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"Three circles packed inside a triangle such that each is tangent to the other two and to two sides of the triangle are known as Malfatti circles" (for a brief historical account on this topic, see here and here on MathWorld).

Consider the triangle formed by the centers of these circles, one can draw a new set of smaller Malfatti circles in this triangle. What is the limiting point of this process?

One thing sort of discouraging is that I tried on an isosceles triangle, unfortunately did not find the limiting point matching any of the known relevant points (e.g., incenter or the first Ajima-Malfatti point).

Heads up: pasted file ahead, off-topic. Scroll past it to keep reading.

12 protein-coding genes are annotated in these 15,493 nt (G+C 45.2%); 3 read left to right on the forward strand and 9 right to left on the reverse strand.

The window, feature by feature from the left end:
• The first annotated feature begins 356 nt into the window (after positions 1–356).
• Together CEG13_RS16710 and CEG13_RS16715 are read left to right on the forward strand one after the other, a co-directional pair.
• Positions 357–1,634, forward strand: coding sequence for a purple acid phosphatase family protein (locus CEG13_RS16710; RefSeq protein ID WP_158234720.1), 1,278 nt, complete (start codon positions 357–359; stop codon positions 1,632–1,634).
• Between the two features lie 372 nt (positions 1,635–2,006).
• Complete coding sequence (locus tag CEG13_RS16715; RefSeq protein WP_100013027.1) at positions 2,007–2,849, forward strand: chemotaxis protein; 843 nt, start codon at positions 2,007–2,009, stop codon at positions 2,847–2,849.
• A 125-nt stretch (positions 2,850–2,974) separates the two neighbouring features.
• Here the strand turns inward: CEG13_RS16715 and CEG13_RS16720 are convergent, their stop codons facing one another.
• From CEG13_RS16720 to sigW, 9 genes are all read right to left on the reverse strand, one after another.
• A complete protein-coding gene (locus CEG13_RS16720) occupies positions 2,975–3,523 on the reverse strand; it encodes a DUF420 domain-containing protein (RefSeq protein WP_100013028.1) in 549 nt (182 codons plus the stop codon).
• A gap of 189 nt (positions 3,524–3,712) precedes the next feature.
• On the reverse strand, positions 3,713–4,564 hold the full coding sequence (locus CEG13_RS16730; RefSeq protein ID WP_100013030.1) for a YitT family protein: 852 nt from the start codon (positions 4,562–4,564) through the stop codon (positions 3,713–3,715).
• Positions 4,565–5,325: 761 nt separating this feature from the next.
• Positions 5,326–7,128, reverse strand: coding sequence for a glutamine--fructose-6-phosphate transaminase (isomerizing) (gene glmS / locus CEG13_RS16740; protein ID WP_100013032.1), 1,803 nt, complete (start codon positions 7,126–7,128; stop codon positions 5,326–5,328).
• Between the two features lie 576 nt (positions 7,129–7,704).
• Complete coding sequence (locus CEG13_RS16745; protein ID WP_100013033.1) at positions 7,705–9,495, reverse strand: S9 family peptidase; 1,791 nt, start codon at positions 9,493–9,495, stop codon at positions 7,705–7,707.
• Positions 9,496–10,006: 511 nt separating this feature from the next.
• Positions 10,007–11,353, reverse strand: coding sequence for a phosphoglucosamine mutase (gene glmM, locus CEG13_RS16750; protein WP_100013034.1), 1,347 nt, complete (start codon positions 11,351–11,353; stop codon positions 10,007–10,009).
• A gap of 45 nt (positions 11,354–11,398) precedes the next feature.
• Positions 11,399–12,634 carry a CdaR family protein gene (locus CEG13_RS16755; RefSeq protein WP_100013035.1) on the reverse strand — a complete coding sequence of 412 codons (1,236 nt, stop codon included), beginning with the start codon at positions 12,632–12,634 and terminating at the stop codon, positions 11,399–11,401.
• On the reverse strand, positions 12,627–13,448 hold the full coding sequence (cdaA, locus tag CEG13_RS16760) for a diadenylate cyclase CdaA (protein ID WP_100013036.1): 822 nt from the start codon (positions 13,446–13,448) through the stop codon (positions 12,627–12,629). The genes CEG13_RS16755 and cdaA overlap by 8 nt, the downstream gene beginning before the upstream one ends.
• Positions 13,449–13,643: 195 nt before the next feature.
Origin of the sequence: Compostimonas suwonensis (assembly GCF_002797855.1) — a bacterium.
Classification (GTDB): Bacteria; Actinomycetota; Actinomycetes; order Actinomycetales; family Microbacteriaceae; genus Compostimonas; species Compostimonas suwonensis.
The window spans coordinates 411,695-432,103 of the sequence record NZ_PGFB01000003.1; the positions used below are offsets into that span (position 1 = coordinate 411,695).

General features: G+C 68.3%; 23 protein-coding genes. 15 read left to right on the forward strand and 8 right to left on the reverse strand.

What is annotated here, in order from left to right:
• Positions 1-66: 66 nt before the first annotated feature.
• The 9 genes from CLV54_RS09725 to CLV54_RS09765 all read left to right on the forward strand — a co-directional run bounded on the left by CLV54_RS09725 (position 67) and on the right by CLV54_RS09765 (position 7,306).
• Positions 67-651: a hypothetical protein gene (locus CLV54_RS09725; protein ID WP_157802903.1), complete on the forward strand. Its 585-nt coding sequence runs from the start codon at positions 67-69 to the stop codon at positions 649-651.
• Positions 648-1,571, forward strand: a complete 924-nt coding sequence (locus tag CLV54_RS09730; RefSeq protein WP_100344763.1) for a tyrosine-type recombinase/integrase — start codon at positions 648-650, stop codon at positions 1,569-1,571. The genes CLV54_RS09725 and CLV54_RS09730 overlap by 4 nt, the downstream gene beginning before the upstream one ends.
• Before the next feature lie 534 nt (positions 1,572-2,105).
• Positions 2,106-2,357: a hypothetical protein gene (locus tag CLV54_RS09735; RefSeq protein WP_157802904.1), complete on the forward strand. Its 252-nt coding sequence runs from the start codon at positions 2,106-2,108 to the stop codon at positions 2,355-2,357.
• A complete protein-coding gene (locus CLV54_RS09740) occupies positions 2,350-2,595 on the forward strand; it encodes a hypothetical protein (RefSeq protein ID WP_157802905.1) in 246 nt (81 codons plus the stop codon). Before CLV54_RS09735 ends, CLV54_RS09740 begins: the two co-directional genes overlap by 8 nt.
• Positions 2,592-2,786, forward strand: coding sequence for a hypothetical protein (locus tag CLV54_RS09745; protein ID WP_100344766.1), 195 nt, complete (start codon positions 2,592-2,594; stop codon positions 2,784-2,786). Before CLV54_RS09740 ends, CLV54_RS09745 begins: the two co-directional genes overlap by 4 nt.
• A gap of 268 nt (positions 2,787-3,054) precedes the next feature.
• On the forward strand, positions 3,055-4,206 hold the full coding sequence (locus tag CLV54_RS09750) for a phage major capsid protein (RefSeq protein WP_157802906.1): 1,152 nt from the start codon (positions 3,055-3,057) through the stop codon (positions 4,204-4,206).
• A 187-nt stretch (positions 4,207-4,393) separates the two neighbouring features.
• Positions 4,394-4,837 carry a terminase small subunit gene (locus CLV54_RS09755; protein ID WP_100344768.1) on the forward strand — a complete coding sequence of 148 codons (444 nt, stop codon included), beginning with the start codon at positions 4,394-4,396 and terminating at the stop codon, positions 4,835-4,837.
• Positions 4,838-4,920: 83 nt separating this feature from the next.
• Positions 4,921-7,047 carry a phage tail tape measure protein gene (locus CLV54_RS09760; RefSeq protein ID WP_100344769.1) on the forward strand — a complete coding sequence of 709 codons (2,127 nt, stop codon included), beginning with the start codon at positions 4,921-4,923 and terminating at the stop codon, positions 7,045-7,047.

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up vote 5 down vote accepted

I don't know the answer to your question, but it should be easy enough to compute this limit point numerically for an arbitrary triangle and use the result to search the Encyclopedia of Triangle Centers.

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@David, Thank you for your prompt reply! The website is extremely nice, but unfortunately, my numerical calculation (please feel free to cross-check) shows the first normalized trilinear coordinate is 1.4377 for a triangle with (a,b,c)=(6,9,13), which does not match any of the entries listed there. It's a little disappointing, but I will mark your answer as the accepted answer. – Wiley Jan 31 '10 at 1:06
Disappointing? This means you can claim credit for a new center! – David Eppstein Jan 31 '10 at 2:15

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